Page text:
Containing Ebola means sending masks and gowns, not drugs
The question of how to fairly distribute scarce doses of experimental Ebola treatments is capturing the world’s attention. Yet the fate of the epidemic doesn’t rest on getting these expensive and unproven drugs to the afflicted African countries. What medical teams there need most are protective masks, goggles, gloves, gowns and boots.
This gear enables doctors and nurses to care for Ebola patients without risking their own lives by coming in contact with the virus in patients’ vomit, blood and feces. The equipment is in such short supply in Guinea, Liberia and Sierra Leone that, for lack of it, medical workers have fallen ill. About 15 percent of Ebola deaths in Liberia are of doctors and nurses, and 10 percent of those in Sierra Leone are hospital workers.
This exacerbates the shortage of care providers to contain the outbreak, and deters additional helpers from joining the effort. Outside organizations, including Doctors Without Borders, the World Health Organization, the Centers for Disease Control and Prevention, and the Defense Department have sent reinforcements, but they, too, are overwhelmed.
With the epidemic still expanding, thousands more volunteers must be recruited — ideally from countries in east and central Africa. Caregivers from these countries already have Ebola experience; they know how to identify and isolate the infected, trace their contacts and care for the sick. Such care can keep more than 40 percent of sufferers alive, which in turn encourages others with symptoms to go into isolation.
Yet few additional workers will join the fight without sufficient protective gear. To supply them, governmental aid agencies, such as the Agency for International Development and China’s Department of Foreign Aid, as well as health care philanthropies, should organize and fund deliveries of this equipment on an emergency basis.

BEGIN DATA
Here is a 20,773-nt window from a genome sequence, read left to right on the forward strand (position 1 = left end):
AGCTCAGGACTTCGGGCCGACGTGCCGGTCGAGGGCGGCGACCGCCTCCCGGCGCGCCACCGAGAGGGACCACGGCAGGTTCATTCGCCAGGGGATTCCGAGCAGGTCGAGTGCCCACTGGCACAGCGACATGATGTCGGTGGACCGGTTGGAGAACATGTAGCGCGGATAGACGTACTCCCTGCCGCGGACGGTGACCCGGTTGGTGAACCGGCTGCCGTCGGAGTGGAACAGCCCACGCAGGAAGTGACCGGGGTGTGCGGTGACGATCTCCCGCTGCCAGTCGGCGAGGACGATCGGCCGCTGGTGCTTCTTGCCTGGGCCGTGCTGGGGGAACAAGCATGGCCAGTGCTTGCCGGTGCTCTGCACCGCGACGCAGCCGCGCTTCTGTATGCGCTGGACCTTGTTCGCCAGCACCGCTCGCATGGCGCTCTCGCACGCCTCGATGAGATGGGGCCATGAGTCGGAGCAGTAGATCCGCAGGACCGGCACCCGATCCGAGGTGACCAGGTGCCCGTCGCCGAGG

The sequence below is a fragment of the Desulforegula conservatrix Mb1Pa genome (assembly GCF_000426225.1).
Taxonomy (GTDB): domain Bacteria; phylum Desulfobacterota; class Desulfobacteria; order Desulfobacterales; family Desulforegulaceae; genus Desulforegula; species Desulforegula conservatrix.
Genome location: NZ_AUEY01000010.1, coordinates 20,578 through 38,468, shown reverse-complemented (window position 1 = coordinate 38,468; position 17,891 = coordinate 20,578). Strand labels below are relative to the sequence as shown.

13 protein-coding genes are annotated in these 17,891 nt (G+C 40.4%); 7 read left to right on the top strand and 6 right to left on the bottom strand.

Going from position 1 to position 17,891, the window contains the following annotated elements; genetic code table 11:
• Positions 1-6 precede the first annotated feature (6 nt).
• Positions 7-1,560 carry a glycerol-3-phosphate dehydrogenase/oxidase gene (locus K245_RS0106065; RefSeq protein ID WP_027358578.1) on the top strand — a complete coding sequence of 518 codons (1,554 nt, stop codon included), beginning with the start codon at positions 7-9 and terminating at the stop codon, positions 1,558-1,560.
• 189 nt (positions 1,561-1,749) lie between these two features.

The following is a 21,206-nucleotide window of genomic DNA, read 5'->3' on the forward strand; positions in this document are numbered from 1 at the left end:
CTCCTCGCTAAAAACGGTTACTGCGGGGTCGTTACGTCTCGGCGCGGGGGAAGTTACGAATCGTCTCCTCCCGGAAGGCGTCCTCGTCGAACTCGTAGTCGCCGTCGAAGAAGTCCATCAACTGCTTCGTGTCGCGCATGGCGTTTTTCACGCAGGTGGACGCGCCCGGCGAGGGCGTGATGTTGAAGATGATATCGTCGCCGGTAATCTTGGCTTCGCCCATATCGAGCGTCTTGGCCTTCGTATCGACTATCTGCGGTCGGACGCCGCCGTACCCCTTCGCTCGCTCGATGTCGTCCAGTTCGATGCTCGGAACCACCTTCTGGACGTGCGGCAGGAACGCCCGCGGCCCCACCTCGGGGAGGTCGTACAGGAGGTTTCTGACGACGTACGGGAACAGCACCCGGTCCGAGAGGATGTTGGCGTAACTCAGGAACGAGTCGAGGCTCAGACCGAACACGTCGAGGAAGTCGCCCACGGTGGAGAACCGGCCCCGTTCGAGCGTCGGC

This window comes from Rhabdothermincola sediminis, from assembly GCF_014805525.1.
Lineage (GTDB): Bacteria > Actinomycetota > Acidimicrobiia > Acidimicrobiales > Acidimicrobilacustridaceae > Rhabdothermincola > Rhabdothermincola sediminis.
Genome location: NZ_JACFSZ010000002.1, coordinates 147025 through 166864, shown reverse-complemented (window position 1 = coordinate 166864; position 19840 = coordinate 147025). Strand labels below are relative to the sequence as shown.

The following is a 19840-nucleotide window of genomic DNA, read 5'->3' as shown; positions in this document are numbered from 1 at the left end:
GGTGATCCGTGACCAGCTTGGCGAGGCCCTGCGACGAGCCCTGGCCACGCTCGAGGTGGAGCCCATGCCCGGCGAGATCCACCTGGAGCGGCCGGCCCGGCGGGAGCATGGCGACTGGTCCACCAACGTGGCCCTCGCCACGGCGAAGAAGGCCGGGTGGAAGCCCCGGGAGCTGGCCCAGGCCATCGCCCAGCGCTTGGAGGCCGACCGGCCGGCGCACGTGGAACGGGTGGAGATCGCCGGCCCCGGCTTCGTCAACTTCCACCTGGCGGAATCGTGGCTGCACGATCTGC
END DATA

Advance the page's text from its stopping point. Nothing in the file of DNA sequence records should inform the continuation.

It would help, too, if the protective suits that Ebola caregivers wear could be improved, and quickly. The ones in use now are so stifling, they can be worn for only about 30 minutes in the tropical heat. Sometimes workers remove the gear momentarily to cool off — a potentially fatal mistake. A science-oriented foundation could establish a prize for the rapid development of a suit that would keep viruses out but let air in.
In the meantime, yes, it is valuable to consider how best to allocate experimental Ebola therapies. Health care workers, essential to controlling the epidemic, should be among the first to receive the medicines. Priority should also go to patients whose progress after treatment can be followed, so that doctors can learn as much as possible about the drugs’ side effects and efficacy. Patients’ overall health and life expectancy should be considered as well. Young adults with otherwise uncompromised health are better candidates.
In setting these priorities, though, public health officials will have to keep in mind that even if, against the odds, the treatments work, they cannot be produced in quantity fast enough to significantly slow the epidemic. Yet Ebola can be defeated without them, given enough trained medical workers diligently tracking cases and caring for the ill — medical workers who are equipped to do the job.